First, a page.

IBM is set to bounce back and take a step closer to three of the world’s largest integrators, in terms of revenue growth, by next year, if the latest analysis by Technology Business Research (TBR) is anything to go by.
TBR principal analyst and practice manager, Patrick Heffernan, published a report in October investigating at the state of play for four global integrators, Accenture, Atos, Capgemini and, of course, IBM, and looking at how they are likely to fare over the coming year or two.
One of the standout predictions outlined by Heffernan was the expectation that IBM, which in October revealed 22 straight quarters of declining revenue, would bounce back by the end of 2018, to see positive revenue growth once again.
Weak demand from customers had left its legacy hardware and software businesses stagnating. However, growth in IBM's cloud, cybersecurity and data analytics business rose by 11 per cent to account for about 46 per cent of the company’s total revenue.
This forecast growth is expected to see IBM’s revenue growth rate pull in closer to those of Accenture, Atos and Capgemini, all of which Heffernan’s predictions suggest will either remain relatively static or fall slightly over the coming year.
From Heffernan’s perspective, the four integrators focus on different areas in which to invest and allocate resources. Likewise, each company also claims its own go-to-market strategies.
However, there is one common thread connecting all of them: they look to emerging technologies to fuel revenues going forward.
At the same time, Accenture and IBM have a habit of depending on organisational shifts and partnering to accelerate growth, whereas Atos and Capgemini, both smaller, will be able to look to acquisitions or investments for near-term revenue boosts, according to Heffernan.
The analyst flags Accenture’s investments in strategic initiatives around revenue diversification, business optimisation, new ventures and scope expansion as a major factor that will shape the breadth and depth of the company’s capabilities going forward, ultimately helping the firm gain and maintain its position in the market.
It has been noted by other analysts, meanwhile, that IBM is streamlining its delivery model to support corporate initiatives around cloud, cognitive and digital solutions, which is driving services sales.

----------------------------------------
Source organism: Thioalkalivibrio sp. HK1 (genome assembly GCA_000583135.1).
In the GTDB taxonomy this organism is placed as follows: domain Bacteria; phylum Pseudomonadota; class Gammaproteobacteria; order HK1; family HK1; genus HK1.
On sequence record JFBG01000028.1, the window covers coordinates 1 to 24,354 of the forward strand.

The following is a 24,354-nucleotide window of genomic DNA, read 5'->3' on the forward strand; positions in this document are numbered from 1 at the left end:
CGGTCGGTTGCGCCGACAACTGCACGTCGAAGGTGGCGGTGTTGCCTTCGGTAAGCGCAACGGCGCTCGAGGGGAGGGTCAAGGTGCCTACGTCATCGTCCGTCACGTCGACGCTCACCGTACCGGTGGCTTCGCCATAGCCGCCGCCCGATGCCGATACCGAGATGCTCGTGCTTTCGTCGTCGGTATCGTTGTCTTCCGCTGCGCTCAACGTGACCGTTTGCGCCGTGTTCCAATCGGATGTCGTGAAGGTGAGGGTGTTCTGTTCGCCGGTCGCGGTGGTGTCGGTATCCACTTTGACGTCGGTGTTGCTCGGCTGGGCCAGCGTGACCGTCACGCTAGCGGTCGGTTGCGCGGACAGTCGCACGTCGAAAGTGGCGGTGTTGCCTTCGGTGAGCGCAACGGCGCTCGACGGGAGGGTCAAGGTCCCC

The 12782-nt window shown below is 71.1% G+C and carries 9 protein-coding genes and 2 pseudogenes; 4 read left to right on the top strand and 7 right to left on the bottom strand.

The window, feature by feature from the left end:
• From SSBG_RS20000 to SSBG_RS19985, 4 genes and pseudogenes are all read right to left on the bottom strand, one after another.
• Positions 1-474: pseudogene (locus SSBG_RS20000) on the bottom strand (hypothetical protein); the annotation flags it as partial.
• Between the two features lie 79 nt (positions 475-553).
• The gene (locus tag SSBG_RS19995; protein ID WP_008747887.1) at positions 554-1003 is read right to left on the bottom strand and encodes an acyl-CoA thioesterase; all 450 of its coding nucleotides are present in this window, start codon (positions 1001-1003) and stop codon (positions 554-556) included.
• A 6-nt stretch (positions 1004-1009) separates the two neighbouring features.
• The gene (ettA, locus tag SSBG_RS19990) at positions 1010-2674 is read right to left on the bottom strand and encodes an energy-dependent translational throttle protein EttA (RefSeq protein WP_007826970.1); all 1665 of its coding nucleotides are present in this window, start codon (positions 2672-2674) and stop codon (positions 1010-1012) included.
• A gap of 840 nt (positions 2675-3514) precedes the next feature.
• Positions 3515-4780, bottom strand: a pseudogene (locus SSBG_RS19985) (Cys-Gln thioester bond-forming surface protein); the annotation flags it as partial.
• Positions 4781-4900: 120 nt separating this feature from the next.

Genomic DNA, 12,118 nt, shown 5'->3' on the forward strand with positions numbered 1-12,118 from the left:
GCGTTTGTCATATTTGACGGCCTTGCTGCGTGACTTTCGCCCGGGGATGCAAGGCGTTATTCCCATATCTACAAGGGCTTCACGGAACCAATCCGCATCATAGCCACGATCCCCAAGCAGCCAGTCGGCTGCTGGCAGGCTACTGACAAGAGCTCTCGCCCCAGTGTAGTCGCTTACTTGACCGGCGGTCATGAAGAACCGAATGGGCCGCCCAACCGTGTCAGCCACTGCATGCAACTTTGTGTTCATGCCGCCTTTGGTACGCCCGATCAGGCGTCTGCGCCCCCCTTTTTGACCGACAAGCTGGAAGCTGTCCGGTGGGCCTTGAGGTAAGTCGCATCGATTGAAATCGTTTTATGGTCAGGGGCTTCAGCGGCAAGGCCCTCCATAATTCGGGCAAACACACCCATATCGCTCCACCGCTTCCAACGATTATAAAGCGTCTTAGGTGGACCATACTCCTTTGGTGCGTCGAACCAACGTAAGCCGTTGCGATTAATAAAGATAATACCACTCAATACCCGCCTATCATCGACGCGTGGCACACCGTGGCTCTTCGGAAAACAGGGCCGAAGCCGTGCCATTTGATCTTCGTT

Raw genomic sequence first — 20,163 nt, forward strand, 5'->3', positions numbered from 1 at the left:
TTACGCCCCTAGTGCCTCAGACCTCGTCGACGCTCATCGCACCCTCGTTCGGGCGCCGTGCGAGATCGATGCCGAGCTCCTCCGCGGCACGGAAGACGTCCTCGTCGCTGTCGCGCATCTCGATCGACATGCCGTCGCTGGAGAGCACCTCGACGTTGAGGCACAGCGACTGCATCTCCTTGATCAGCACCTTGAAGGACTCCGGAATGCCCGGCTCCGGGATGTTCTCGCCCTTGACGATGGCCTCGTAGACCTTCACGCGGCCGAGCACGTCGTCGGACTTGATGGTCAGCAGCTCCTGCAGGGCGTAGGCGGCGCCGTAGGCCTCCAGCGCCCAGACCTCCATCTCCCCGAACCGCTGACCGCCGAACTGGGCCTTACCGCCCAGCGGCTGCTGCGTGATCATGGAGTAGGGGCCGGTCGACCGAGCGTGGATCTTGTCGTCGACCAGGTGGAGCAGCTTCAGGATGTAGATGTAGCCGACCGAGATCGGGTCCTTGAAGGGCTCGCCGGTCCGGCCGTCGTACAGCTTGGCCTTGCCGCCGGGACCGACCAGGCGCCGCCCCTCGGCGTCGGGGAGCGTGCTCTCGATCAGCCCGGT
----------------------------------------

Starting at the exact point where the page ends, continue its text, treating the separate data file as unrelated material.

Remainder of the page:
However, the integrator may need to take additional steps to bring its multiple offerings under a single banner to boost future performance.
TBR analysts anticipate that aligning business consulting, cognitive‐ and cloud‐enabled application development, and hybrid IT management under a unified ‘IBM Services’ organisation could simplify client engagement and internal operations.
For Atos, the firm will likely sustain its acquisition activities to further expand global reach in its e-payments business while capturing digital transformation opportunities in markets such as North America.
While Capgemini has a global presence, including in Australia, it is expected that the company will continue drawing upon its established presence and proximity to clients in Europe, along with its knowledge of local industry and regulatory requirements, to capture digital and cloud work.
Looking for other sources of growth
As it stands, TBR expects IBM’s revenue growth to surge between now and the end of 2018, while it is anticipated that Capgemini’s revenue growth will remain fairly static or rising slightly.
For Atos and Accenture, however, TBR expects both to see revenue growth fall slightly over the coming year.
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